But his 2014 has the same specific cautionary notes as his 2013 as well: Through April 30, he again has only had ... 83 plate appearances. A .250/.410/.500 line is roughly the kind of production that Miguel Sano in his prime delivers in the loftiest of lofty Twins fan dreams; it's not something Josmil Pinto is going to keep doing on a regular basis. That said, he brings some power to a Twins lineup that looked like it desperately needed it this time last month -- though Brian Dozier, Kurt Suzuki, and Trevor Plouffe haven't hurt, either. (No, I did not anticipate ever typing that sentence and meaning it.)
Sonny Gray, SP, Oakland Athletics
Whatever Rookie of the Year votes Sonny Gray would have gotten for his 10 starts of 2.67 ERA ball -- and they weren't going to be many, because although the Athletics first called him up on July 10th of last season, he was used mainly as an injury replacement and spot starter until rosters expanded in September -- went instead to Dan Straily, who had an ERA over a run higher but who pitched 152.1 innings, almost triple Gray's MLB workload. But it's 2014 now, and while Straily's got an ERA over 5 to start the campaign, Sonny Gray's thrown 41 innings of 1.76 ERA baseball and is one of the best starters in the American League.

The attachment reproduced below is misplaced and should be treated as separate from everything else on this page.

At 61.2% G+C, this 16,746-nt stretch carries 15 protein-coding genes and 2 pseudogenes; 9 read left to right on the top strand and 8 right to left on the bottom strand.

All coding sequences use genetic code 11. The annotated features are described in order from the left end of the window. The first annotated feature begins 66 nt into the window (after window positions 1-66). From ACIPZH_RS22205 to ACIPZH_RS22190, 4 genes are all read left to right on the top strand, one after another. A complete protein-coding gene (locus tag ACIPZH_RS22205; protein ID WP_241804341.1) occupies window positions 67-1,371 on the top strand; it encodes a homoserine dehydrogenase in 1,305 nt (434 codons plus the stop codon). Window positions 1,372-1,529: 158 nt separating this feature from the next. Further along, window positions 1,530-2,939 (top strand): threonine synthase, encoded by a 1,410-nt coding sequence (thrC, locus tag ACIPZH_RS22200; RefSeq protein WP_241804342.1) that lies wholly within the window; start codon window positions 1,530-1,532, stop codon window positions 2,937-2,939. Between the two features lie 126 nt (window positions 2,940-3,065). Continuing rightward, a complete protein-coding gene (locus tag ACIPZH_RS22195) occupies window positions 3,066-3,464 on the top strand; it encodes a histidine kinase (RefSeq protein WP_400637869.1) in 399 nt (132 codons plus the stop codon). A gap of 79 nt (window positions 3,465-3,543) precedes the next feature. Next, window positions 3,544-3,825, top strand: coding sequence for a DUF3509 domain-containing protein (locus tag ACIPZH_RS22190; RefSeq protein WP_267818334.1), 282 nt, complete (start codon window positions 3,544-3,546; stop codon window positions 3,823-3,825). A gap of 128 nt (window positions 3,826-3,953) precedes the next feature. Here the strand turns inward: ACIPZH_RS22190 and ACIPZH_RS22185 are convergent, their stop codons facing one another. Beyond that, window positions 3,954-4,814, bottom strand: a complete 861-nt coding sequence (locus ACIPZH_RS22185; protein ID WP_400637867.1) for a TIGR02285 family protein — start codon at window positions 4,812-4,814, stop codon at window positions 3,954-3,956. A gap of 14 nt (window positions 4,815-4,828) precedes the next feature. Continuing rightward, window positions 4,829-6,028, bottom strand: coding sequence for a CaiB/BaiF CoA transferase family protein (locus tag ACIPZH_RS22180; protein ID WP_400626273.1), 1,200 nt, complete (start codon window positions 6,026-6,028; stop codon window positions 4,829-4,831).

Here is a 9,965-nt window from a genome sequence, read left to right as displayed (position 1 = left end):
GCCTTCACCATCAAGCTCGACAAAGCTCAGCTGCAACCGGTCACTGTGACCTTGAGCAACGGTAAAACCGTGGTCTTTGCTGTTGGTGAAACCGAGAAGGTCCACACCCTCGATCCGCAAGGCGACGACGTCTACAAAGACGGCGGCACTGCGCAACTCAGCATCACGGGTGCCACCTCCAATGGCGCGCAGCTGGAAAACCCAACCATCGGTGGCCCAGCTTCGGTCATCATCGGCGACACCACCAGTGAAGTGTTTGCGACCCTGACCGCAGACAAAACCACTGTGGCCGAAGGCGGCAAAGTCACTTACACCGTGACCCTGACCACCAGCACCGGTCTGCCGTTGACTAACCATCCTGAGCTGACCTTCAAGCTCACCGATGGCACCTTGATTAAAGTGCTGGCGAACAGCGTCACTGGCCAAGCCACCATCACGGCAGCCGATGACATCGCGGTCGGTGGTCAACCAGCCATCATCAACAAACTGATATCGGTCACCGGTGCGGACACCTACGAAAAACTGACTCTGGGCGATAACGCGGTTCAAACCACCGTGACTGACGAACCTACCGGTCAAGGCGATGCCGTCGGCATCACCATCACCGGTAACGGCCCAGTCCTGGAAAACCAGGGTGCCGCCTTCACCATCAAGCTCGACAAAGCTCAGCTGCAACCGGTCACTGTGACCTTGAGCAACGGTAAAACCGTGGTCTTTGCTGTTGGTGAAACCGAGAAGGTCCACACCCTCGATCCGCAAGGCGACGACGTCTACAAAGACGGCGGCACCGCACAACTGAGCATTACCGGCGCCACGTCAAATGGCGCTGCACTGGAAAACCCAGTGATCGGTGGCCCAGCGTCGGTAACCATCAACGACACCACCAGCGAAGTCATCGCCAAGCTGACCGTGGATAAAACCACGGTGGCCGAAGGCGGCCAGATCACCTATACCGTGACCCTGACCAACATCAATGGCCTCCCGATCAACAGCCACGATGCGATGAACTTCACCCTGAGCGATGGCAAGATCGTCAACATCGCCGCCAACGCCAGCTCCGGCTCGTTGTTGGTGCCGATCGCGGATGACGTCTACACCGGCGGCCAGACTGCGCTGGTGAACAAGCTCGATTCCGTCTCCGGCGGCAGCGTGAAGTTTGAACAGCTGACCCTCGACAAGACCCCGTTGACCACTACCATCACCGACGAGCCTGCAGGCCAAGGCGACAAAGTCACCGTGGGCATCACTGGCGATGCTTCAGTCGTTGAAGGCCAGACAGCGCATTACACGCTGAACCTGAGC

However, there's good news for Gray (and Pinto too) -- it might be his second year in the league, and he might not have gotten any votes for Rookie of the Year last season, but thanks to the insane, arcane way that Major League Baseball calculates rookie status (130 AB, 50 IP, or 45 days of MLB service time before September) he could still actually win Rookie of the Year this season. This sort of thing isn't even uncommon; Jose Iglesias came in second in Rookie of the Year voting last season in what was actually his third year in the majors in some capacity.
The bad news for Gray? He'll have to go through an AL rookie crop headed by Masahiro Tanaka to claim his prize, and as long as Tanaka stays within a run of his ERA that's probably not going to happen. Pinto, in all honesty, doesn't even stand that much of a chance. Doesn't mean either guy can't have a great year, though.
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These aren't the only guys we could talk about. Derek Dietrich is yet another Marlin in his second pro year off to a hot start, while Juan Lagares (Mets) and Corey Dickerson (Rockies) are both improving on their 2013 numbers in limited action so far. And then there's all the guys who got actual Rookie of the Year votes -- Jose Fernandez, Yasiel Puig, Evan Gattis, Martin Perez and Julio Teheran are all tearing it up to start the year. It's a good time for young talent in MLB -- and that doesn't necessarily just mean the guys making it to the show for the first time.